Search This Blog

Thursday, January 26, 2012

A KODAK MOMENT- Contributed by Mark H. Mayo[i] and (his sister) Deborah G. Mayo

Louis J Mayo and Elizabeth Mayo, Mayo Studios

A company filed for Chapter 11 last week. So what else is new?

But it’s not just any bankruptcy. It’s the bankruptcy of Kodak. Which is something other than the failure of a corporation that (or “who,” you might say) has been in business since 1889. It’s a kind of tragedy, rooted in denial—in the refusal to acknowledge that to remain the leader, they would have to change.[ii] And it’s a specifically American tragedy, obviously not on the order of losing JKF, Elvis, or Marilyn Monroe, but the loss of a piece of Americana all the same.

Eulogies for this one-time leader of photography are everywhere in the past week.  After all, our generation grew up with Kodak. Our first Brownie cameras, then our single-lens-reflexes, then slides. Who among us of a certain age doesn’t still have Kodak prints, slides, or movies? Or hasn’t been posed—or posed our children or grandchildren—in front of a Kodak picture-spot sign at Disneyland or the World’s Fair? Even Simon and Garfunkel begged to keep their Kodachrome, which “makes you think all the world’s a sunny day.”

The nostalgia is a bit more personal for those long in the photography business. Growing up as a child of Louis Mayo meant growing up around film. It meant the mystery of darkrooms, the smell of emulsion chemicals, the shadows of negatives of room-settings. Harvard Business School’s Rosabeth Kanter told The Economist that Kodak’s executives simply “suffered from a mentality of perfect products, rather than the high-tech mindset of make it, launch it, fix it.”

Louis Mayo was a perfectionist, too, and staying with Kodak was part of that. When Mayo Studios’ largest clients compared the quality of Kodak to Fuji or AGFA, they insisted staying with the policy of all Kodak. When the Studio had trouble keeping colors consistent, the Kodak Company, committed to excellence, actually sent people down from Rochester to ensure that the emulsions would be precisely right.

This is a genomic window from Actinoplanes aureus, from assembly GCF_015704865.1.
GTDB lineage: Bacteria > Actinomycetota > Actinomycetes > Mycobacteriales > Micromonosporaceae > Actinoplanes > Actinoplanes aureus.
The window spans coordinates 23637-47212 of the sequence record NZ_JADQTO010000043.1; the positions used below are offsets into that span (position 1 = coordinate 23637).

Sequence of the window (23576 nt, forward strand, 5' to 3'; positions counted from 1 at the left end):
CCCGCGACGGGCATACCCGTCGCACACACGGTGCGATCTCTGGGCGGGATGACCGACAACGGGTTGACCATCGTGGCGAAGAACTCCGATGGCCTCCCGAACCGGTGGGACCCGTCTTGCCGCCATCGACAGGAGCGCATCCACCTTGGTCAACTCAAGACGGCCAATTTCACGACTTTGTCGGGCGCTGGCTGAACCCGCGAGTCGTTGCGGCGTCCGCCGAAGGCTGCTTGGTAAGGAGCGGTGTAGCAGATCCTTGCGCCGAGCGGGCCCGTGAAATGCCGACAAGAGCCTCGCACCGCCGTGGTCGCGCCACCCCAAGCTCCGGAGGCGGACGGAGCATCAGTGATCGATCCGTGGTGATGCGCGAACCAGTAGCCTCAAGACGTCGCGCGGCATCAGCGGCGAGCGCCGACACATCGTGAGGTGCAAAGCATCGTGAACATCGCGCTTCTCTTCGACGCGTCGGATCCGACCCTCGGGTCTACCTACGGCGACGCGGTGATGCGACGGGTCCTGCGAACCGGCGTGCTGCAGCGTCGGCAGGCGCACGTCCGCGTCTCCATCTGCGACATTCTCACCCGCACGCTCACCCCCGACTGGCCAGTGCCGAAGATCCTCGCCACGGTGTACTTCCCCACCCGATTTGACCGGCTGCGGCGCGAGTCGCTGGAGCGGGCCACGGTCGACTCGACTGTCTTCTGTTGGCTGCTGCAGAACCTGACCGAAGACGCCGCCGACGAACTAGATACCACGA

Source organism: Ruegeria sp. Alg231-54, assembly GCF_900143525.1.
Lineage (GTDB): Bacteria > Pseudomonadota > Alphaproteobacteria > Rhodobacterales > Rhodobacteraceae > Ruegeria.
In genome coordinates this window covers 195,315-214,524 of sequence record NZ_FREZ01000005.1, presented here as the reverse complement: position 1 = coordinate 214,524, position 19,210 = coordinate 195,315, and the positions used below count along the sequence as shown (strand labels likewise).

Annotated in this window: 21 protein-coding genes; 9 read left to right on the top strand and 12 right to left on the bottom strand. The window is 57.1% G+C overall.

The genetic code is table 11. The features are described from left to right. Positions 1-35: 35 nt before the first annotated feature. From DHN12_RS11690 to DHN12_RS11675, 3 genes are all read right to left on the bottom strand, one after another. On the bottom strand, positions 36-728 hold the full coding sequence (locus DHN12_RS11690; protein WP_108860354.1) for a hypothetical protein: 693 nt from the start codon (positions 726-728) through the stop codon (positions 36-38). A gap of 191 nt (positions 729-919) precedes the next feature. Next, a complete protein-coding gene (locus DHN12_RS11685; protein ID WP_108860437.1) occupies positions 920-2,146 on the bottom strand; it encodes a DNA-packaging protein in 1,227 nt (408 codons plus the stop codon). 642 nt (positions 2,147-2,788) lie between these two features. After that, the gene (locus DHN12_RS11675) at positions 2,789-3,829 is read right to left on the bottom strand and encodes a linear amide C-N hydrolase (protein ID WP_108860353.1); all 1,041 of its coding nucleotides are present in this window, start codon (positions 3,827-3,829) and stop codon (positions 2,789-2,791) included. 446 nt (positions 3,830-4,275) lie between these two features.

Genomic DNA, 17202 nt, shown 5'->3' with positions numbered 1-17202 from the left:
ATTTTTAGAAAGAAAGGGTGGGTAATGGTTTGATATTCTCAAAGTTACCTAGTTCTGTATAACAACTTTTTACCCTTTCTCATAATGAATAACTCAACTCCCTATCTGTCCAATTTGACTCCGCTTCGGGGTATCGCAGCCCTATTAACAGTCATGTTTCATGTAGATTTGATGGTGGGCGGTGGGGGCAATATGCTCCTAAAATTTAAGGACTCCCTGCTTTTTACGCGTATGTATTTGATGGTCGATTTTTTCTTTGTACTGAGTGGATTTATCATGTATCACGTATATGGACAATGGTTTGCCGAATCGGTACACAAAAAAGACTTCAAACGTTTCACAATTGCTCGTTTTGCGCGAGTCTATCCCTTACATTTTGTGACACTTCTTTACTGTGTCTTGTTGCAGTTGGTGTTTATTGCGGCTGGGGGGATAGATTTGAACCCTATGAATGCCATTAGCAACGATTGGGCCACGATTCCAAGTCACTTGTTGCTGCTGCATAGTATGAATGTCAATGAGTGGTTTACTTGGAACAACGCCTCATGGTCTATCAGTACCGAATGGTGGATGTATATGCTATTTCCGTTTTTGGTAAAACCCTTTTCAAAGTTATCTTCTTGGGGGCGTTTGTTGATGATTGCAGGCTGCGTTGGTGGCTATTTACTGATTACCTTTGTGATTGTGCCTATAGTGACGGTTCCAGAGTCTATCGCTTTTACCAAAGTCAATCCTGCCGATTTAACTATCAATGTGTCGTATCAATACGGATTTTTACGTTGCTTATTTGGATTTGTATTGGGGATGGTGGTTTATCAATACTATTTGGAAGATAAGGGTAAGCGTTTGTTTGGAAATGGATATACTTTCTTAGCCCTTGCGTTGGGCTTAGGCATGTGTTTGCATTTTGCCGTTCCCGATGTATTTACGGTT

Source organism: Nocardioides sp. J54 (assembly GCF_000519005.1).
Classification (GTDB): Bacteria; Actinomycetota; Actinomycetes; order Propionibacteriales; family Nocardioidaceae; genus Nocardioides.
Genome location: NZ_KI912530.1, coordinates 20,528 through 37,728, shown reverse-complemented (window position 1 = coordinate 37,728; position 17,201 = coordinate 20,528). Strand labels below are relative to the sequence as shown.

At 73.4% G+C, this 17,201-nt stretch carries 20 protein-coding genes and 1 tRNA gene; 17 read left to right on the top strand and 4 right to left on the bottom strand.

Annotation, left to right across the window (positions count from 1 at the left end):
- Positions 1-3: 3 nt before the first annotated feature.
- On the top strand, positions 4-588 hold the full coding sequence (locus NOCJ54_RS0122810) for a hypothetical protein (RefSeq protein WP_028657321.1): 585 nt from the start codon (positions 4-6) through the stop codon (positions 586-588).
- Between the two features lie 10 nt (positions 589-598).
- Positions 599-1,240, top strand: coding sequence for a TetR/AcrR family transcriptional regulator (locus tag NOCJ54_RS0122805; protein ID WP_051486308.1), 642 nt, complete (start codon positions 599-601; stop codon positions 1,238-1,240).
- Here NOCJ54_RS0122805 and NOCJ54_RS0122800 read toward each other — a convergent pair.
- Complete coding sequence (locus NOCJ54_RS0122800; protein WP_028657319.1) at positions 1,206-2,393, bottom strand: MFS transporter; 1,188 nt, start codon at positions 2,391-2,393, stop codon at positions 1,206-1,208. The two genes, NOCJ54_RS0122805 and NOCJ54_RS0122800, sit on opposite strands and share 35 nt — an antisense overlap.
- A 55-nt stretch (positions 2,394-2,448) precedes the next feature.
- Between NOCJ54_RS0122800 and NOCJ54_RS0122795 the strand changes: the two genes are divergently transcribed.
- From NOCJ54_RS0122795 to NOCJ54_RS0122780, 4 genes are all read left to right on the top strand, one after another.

Then there were the countless slides he shot anywhere and everywhere, which foreshadowed, with Kodak’s help, his success in business. He built a commercial photography studio that would lead the way in the home-furnishings industry. In his 38 years as president of Mayo Studios,, he purchased, developed, and delivered millions of sheets of Kodak’s 8 by 10 color transparencies, black and white prints, and Type C, or color-photo, prints.

He applied the same perfectionism to filming our family. While everyone else had those dreary vacation slide shows, Louis and Elizabeth Mayo’s shots (notably, of France, Egypt, and sub-Saharan Africa[iii]), in the hands of Lou Mayo, became meticulously orchestrated extravaganzas, precisely set to music. With a narration he had composed on a yellow pad, he would put on the show (accompanied by lavish food). Strange to think that his painstaking effort of many weeks is today’s effort of a few hours in Power Point.

Then there are the trunks and trunks of slides: the family posing, always on precarious ledges, mountain cliffs, the edge of a waterfall . . . waiting, waiting. You couldn’t move, never mind the bug bites, sunsquint, for an interminable interval while light meters were adjusted and readjusted, until it was just right.

Today we don’t have to wait through light-meter adjustments, or worry about soaking the paper in its chemical bath a fraction of a second too long. But we’re just a little nostalgic for that cool darkroom, where, with perfect timing, life shined through glorious Kodak film.

[i] Currently president of Mayo Studios, Inc.
[ii] Kodak invented the first digital camera but did not develop it.  Of course they still have numerous, valuable patents.
[iii] Incomplete, but worked on days before he died.

No comments:

Post a Comment